Iphigenia, who has just turned twenty-one, wants to be a star pianist. She doesn’t do it below. But hey: In the family it is certified that she not only looks attractive but also highly talented. The mother Klytemnestra is of course an exaggerated star actress who has learned to put her suffering into roles: After all, everything is material and therefore reusable. The father Agamemnon, a star scientist, wears black and is otherwise agile. Ethics and morals are his business. He has just published his latest work, a MeToo book and an introspection of perpetrators and victims – on both sides the crime goes hand in hand with a loss of meaning, according to his thesis, which he backs up with all sorts of Bible knowledge and Kierkegaard. This is guaranteed to be a bestseller, the family believes, were it not for the abuse of their own daughter Iphigenia. She wants to make it public now of all times that Uncle Menelaus abused her for years. Agamemnon’s ethics career would be done and his book with it. Of course, he had unconsciously wanted to get his own family drama off his chest.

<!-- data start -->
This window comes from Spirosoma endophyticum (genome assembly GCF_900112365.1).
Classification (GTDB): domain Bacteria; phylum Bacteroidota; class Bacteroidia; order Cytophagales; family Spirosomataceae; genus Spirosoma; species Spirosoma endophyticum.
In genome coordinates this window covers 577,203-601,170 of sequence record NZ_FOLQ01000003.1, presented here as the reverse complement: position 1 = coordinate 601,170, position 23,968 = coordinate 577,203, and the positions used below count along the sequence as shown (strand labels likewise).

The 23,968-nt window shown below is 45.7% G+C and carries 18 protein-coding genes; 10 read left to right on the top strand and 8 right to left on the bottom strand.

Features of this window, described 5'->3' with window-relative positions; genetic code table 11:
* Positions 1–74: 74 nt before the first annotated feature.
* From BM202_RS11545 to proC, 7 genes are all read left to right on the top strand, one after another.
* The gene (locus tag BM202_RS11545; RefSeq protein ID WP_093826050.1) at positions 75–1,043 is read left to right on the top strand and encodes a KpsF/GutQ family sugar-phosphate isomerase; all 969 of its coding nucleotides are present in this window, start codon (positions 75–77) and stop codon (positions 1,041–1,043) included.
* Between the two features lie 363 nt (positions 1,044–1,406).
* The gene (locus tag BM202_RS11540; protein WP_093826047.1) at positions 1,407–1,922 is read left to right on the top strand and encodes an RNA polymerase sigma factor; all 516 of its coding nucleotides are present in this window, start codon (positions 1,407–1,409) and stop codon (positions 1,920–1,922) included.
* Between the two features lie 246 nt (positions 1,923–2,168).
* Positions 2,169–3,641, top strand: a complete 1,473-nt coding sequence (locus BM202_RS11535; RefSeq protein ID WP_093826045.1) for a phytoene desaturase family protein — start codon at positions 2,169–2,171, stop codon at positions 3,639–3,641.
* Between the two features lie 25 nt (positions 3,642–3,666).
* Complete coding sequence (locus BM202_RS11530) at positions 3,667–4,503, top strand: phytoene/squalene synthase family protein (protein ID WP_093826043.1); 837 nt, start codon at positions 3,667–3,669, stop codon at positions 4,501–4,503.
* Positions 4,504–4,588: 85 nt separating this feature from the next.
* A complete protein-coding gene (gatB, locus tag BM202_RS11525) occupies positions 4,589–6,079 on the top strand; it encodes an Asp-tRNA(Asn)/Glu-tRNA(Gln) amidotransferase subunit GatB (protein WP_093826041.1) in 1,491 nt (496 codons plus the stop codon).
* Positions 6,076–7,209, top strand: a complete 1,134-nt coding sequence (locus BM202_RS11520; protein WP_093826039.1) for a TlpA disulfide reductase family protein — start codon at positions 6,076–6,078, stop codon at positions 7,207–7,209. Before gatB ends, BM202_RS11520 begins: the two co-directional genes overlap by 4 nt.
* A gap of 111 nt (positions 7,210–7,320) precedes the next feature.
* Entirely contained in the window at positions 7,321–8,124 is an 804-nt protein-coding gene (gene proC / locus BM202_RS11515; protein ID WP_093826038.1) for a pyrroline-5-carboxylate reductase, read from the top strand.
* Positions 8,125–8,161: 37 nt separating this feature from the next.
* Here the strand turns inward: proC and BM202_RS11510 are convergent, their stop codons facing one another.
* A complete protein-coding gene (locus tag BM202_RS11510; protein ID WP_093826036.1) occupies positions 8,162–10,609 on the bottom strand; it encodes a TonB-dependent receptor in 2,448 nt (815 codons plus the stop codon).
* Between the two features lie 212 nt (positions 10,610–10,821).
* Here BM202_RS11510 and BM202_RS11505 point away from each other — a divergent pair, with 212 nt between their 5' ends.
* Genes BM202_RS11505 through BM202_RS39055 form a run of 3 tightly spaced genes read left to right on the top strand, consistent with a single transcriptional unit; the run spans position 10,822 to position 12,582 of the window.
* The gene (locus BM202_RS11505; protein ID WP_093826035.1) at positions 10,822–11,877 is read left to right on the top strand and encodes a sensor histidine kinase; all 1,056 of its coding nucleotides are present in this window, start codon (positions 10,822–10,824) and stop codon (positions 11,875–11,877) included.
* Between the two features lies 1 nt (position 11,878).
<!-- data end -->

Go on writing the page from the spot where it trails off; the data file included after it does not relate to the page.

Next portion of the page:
What sounds like a screenplay from the series “Gute Zeiten, Schlechte Zeiten” is in fact the key that is supposed to open up access to the Iphigenia material of this last play at the Salzburg Festival: that here the moral theorist Agamemnon sacrifices his daughter Iphigenia for his own career as once his in the myth of the Troy warriors. In the case of Euripides, the father did this as reparation because he had angered the goddess Artemis – who, as is well known, was to be followed by all sorts of sacrifices, while Iphigenia was saved by Artemis at the last second and ordained island priestess. Agamemnon’s conflict-averse revenant on the Hallein stage (Sebastian Zimmler) has no revenge campaign in mind, the self-optimizer is only concerned with his own circulation.